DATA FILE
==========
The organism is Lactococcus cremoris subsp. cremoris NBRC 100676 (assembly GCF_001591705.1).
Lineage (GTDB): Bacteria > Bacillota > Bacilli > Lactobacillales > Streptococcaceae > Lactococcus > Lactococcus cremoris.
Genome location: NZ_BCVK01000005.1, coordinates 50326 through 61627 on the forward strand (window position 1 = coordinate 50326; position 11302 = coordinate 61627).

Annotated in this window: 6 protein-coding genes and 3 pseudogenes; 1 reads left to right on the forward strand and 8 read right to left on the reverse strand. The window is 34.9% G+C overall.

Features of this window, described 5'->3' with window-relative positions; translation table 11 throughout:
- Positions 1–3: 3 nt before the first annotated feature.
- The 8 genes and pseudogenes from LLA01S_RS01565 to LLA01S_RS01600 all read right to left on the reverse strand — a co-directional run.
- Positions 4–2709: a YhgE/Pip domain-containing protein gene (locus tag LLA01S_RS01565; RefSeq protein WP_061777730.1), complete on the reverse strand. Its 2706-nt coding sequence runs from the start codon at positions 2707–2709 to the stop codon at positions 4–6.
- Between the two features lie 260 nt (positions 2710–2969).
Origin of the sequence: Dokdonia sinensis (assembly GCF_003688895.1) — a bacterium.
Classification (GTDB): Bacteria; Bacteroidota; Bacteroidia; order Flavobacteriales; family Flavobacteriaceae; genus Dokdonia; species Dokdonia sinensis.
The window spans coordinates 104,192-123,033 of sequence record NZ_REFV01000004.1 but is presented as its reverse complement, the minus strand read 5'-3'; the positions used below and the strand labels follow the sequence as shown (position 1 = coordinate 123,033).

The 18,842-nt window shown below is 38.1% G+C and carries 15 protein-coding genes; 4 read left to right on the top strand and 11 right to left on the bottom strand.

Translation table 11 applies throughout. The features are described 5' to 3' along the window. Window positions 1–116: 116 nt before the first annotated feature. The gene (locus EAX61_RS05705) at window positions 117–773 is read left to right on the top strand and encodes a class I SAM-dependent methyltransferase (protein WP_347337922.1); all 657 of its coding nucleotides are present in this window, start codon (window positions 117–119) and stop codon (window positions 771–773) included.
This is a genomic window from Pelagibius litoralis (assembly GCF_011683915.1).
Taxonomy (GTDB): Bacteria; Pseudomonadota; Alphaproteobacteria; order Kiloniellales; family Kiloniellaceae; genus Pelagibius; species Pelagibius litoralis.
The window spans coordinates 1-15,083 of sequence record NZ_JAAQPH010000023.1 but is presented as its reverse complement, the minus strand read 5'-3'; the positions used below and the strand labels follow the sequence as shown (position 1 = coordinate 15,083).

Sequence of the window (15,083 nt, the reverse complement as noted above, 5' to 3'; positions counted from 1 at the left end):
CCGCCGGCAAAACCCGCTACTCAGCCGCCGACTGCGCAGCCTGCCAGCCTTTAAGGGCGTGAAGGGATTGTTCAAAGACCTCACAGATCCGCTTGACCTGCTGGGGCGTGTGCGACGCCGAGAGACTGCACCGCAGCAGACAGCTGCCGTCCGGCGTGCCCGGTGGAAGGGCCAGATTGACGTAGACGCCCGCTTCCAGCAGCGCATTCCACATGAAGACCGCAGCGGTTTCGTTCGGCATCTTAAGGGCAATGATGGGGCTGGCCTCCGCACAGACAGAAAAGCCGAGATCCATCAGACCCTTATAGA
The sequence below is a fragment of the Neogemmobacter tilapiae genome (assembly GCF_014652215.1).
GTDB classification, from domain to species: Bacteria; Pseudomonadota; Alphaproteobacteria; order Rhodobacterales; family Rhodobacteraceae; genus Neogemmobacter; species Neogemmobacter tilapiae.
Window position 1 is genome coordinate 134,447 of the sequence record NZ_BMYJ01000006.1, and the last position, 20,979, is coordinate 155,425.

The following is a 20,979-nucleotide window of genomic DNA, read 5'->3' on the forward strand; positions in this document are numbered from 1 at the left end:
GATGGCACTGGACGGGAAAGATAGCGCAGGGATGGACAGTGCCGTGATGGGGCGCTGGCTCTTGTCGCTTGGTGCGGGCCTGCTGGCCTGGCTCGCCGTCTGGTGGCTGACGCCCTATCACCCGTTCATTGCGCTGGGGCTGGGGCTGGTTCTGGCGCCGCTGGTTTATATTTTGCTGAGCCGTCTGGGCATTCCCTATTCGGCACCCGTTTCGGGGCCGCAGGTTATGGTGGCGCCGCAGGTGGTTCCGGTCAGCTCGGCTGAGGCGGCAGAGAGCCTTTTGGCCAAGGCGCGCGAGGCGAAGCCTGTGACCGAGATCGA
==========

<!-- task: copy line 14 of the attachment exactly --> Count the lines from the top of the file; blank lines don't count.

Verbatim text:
Translation table 11 applies throughout. The features are described 5' to 3' along the window. Window positions 1–116: 116 nt before the first annotated feature. The gene (locus EAX61_RS05705) at window positions 117–773 is read left to right on the top strand and encodes a class I SAM-dependent methyltransferase (protein WP_347337922.1); all 657 of its coding nucleotides are present in this window, start codon (window positions 117–119) and stop codon (window positions 771–773) included.